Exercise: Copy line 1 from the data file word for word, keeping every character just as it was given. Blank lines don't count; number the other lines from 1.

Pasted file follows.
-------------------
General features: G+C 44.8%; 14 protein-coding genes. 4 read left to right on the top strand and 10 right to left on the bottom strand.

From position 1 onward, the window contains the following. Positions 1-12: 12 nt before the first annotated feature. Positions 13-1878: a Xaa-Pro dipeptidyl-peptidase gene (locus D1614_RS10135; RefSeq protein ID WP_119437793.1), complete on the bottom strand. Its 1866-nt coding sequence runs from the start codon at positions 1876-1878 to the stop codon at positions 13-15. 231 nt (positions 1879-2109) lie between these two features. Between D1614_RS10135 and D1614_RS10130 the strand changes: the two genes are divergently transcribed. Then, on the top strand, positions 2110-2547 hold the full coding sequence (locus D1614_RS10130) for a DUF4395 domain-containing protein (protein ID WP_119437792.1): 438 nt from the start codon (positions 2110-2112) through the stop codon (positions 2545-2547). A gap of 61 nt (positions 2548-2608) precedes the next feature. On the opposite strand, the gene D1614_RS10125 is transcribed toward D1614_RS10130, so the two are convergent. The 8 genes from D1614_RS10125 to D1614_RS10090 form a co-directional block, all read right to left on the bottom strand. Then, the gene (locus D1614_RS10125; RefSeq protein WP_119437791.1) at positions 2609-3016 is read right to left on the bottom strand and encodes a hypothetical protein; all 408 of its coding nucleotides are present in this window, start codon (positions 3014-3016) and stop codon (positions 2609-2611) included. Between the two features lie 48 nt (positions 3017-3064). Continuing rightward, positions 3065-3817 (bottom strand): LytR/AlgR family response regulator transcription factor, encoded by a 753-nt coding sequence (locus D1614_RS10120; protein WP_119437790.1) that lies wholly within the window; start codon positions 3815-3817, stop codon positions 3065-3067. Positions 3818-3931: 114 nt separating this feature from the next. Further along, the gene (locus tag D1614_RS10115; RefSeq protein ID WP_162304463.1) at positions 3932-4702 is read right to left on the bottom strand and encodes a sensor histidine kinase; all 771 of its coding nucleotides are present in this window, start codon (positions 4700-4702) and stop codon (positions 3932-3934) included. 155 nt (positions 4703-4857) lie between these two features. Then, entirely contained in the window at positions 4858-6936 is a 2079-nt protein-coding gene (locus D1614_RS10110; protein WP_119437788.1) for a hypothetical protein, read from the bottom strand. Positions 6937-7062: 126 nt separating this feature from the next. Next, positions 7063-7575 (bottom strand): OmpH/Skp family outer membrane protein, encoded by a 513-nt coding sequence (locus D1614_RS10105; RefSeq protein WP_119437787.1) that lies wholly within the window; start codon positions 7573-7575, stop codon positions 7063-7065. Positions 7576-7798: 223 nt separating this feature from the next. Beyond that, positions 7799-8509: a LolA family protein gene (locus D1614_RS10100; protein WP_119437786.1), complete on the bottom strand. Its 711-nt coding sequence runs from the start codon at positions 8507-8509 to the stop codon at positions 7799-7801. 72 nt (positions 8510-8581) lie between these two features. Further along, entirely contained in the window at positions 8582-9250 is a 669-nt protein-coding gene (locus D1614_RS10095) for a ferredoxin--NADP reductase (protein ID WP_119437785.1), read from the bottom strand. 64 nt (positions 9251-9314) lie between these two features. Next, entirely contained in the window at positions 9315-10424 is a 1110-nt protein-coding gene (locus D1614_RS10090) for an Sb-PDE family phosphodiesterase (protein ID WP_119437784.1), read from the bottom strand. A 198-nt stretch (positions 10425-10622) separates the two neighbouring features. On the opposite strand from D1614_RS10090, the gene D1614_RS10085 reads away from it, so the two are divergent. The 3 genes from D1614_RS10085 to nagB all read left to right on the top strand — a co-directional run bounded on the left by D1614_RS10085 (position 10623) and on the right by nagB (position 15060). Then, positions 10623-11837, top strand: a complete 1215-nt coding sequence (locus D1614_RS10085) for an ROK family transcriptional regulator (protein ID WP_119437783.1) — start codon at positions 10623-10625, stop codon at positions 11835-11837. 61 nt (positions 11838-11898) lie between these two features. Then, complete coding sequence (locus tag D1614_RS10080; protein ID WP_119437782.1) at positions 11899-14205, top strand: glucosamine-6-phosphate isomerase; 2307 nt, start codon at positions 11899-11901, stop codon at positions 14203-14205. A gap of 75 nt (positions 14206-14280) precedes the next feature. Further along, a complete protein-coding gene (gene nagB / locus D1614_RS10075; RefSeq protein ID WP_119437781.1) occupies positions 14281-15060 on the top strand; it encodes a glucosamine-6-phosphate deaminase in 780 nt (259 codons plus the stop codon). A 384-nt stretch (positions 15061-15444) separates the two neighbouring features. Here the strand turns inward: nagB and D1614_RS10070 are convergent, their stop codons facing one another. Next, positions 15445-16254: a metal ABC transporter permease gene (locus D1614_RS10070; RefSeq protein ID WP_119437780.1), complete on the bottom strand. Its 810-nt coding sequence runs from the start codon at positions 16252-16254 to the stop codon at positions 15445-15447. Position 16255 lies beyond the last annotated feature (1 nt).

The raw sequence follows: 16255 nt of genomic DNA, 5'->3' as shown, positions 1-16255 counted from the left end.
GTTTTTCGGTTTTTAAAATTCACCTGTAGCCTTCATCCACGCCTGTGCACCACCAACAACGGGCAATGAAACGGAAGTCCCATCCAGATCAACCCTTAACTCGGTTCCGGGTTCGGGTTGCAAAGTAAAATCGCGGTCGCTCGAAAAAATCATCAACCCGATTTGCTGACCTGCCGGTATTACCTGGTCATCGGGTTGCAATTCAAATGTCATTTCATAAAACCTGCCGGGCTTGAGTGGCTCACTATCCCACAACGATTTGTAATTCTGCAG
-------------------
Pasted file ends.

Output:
General features: G+C 44.8%; 14 protein-coding genes. 4 read left to right on the top strand and 10 right to left on the bottom strand.